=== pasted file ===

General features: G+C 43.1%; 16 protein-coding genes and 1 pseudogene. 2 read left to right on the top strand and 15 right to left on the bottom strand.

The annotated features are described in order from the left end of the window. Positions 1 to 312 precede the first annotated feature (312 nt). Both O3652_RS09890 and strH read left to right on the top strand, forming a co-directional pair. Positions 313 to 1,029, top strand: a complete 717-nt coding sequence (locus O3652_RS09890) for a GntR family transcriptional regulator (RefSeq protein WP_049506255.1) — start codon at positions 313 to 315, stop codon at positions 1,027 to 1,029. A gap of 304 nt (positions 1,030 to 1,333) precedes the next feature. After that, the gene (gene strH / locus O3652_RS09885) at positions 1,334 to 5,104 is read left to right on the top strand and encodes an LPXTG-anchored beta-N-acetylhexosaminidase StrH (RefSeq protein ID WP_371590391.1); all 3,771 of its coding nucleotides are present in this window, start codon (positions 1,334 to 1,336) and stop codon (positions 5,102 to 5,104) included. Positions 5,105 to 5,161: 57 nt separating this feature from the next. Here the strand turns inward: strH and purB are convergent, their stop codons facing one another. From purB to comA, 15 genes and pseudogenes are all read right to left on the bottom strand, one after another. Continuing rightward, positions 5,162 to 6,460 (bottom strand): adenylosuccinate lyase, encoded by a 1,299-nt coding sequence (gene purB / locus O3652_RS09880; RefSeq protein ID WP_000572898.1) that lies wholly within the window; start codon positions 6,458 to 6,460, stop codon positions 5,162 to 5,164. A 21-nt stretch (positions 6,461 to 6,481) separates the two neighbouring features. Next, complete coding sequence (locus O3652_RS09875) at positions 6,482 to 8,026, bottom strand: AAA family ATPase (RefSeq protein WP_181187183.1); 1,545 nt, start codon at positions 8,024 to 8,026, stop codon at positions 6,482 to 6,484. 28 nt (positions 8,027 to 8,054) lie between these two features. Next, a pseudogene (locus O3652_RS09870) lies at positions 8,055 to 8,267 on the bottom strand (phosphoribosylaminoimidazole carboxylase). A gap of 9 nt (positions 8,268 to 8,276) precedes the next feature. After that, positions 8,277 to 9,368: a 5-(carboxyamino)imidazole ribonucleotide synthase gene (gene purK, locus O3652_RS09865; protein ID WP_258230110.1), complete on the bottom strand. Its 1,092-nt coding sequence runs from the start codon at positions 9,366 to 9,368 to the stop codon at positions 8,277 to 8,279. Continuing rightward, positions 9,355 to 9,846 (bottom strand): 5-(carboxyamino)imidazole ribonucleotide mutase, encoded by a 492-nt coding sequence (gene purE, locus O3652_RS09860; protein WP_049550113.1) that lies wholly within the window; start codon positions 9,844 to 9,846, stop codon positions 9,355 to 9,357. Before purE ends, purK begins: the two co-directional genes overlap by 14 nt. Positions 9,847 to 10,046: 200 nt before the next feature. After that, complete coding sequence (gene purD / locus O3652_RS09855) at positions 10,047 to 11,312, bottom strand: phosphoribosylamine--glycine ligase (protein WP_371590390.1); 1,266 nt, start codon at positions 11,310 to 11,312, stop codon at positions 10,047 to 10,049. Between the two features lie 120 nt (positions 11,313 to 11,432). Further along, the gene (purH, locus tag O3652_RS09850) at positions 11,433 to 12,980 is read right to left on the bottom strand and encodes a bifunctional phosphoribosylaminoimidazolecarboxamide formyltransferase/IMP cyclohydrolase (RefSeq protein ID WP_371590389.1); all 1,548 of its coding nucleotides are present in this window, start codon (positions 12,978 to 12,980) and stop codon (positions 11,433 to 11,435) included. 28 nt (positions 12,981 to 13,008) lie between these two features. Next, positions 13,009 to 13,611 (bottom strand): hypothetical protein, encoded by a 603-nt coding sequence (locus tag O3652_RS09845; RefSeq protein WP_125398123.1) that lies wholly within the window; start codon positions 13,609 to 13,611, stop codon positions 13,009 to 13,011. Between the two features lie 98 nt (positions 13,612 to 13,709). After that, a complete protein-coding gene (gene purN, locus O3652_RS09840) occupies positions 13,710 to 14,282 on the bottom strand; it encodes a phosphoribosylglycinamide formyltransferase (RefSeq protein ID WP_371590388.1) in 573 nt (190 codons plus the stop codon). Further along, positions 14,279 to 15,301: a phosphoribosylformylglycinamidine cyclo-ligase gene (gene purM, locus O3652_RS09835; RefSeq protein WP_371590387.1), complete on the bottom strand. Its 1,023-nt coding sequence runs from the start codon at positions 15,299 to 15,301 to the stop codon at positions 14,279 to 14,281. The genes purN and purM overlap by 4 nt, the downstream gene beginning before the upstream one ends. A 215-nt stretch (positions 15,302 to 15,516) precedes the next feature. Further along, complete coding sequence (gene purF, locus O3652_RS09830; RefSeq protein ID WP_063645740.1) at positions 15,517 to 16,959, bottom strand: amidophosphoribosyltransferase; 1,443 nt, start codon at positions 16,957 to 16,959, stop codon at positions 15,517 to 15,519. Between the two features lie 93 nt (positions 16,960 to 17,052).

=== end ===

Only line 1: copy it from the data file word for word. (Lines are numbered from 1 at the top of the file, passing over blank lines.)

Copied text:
General features: G+C 43.1%; 16 protein-coding genes and 1 pseudogene. 2 read left to right on the top strand and 15 right to left on the bottom strand.